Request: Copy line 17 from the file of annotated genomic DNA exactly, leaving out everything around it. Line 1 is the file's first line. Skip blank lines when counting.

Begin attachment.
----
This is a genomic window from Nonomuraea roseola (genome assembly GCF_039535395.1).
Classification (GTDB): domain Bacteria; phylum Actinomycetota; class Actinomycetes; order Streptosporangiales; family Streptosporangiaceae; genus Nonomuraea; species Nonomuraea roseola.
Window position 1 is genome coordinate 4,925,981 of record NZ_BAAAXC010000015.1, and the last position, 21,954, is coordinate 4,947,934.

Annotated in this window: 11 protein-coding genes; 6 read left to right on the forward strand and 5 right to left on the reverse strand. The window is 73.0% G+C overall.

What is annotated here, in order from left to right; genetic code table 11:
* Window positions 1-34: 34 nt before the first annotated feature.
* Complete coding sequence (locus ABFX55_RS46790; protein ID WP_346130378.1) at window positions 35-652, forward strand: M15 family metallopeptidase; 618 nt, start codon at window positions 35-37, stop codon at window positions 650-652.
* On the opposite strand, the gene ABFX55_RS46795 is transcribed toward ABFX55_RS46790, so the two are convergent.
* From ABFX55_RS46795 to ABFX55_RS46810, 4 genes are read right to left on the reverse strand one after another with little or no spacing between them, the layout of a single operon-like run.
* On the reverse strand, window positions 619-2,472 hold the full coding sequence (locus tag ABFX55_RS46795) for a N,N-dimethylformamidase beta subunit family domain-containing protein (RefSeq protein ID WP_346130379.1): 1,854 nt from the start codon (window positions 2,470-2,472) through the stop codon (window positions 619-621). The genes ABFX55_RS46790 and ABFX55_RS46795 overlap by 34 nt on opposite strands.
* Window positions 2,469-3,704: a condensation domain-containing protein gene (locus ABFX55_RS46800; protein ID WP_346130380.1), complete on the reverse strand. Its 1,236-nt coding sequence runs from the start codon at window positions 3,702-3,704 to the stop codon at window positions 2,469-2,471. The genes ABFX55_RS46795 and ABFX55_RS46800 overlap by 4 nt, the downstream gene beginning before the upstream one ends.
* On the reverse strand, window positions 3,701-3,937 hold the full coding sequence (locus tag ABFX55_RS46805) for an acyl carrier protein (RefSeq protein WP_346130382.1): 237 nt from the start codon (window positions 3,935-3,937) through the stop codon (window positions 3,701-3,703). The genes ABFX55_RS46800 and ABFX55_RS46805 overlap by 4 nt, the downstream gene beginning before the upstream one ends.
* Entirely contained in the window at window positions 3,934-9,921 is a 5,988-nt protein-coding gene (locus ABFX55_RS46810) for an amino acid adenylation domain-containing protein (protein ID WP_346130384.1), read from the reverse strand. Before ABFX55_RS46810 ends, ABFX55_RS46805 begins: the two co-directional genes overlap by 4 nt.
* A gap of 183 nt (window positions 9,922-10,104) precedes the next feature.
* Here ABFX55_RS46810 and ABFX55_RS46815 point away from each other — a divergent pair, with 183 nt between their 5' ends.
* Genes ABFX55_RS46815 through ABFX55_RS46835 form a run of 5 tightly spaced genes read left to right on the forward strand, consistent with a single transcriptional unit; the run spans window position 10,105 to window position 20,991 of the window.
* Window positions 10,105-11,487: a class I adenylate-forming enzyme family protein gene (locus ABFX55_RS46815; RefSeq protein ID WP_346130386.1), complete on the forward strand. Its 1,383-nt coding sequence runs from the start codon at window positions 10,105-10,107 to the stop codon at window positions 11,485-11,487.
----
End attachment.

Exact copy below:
* Window positions 10,105-11,487: a class I adenylate-forming enzyme family protein gene (locus ABFX55_RS46815; RefSeq protein ID WP_346130386.1), complete on the forward strand. Its 1,383-nt coding sequence runs from the start codon at window positions 10,105-10,107 to the stop codon at window positions 11,485-11,487.